Greatest Scientific Discoveries

1647 WordsNov 15, 20087 Pages
Antibiotics Antibiotics transformed medicine. The discovery of antibiotics began by accident. On the morning of September 3rd, 1928, Professor Alexander Fleming was having a clear up of his cluttered laboratory. Fleming was sorting through a number of glass plates which had previously been coated with staphyloccus bacteria as part of research Fleming was doing. One of the plates had mould on it. The mould was in the shape of a ring and the area around the ring seemed to be free of the bacteria staphyloccus. Further research on the mould found that it could kill other bacteria and that it could be given to small animals without any side-effects. However, within a year, Fleming had moved onto other medical issues and it was ten years later…show more content…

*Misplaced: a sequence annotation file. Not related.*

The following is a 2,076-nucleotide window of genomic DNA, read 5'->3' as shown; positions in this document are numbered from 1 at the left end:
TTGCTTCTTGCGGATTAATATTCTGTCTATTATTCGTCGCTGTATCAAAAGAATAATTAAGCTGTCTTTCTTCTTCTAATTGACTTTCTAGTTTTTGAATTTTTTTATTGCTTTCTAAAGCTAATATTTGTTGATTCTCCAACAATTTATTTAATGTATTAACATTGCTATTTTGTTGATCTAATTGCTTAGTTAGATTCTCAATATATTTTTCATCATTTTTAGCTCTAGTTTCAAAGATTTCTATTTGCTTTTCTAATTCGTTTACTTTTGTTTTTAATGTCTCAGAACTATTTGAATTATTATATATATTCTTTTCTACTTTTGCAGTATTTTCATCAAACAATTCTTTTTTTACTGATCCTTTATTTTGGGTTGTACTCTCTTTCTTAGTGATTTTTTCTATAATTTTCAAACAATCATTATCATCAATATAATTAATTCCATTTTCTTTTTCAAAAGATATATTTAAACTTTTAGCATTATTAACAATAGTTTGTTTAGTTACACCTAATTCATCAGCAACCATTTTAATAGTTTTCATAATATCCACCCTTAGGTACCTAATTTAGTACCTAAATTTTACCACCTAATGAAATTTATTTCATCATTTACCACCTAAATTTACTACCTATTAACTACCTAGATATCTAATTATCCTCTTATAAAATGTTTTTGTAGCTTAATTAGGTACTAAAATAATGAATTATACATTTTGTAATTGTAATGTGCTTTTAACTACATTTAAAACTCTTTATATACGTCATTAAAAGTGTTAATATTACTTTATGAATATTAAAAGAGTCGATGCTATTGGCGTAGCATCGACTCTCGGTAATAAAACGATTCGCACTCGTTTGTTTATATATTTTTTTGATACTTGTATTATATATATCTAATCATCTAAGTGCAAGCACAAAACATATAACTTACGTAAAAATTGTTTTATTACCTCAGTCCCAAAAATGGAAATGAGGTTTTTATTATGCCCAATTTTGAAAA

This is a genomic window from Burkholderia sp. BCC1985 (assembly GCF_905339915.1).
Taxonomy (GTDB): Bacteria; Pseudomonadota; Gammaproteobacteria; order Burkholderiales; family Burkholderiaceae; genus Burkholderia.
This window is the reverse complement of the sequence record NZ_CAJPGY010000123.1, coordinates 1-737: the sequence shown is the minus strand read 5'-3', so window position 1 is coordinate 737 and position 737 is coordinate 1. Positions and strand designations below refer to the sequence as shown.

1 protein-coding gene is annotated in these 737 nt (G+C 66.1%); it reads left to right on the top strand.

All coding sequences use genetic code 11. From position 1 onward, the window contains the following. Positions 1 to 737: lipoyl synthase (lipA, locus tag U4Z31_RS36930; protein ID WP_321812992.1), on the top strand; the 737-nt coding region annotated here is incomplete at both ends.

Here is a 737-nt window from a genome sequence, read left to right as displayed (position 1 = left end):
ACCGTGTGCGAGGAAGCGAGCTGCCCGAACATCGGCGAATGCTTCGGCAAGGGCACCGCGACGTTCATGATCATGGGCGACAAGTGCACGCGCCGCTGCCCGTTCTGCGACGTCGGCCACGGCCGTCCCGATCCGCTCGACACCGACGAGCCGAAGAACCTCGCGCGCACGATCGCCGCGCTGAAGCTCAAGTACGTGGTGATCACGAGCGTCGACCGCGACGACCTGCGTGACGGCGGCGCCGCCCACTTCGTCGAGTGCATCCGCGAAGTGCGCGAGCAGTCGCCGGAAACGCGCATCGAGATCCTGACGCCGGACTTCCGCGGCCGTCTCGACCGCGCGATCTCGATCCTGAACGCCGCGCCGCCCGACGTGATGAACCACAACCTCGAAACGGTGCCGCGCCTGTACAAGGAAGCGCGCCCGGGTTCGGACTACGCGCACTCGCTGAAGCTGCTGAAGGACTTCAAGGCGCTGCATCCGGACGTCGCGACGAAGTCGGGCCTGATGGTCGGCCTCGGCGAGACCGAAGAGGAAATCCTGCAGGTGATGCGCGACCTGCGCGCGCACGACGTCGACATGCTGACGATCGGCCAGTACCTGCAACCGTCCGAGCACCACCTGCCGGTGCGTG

They wanted to devise an inter-networking system (or internet) whereby different networks could ‘talk’ to one another. Arpanet devised TCP/IP (Transmission Control Protocol/Internet Protocol). This was a set of rules for communication between networks. The Internet became a network of networks. Only the military stayed outside of this for security reasons. In 1988, there were 50,000 computers attached to the Internet. By 1991, there were 1 million. However, it was difficult to access the information contained on the Internet as the system had little organisation. This problem was solved by Tim Berners-Lee, a British scientist studying at a research facility in Switzerland. He invented a method of organising information which he called the world-wide-web (www). His system linked documents from different sources and guided users to related information. The www was first used by the public in 1991 and it allowed the transfer of text, sound, images and video clips. Above all else, it was simple to use. In 1998, 130 million people were using the Internet and the figure continues to grow annually. The Jet Engine Sir Frank Whittle's jet engine transformed travel. The jet engine has allowed millions of people now to do something that was barely thinkable just 70 years ago - crossing the Atlantic at speed. The Wright’s may have invented the first real aeroplane, but the credit for the invention of the jet engine goes to Sir Frank Whittle. In 1937 he
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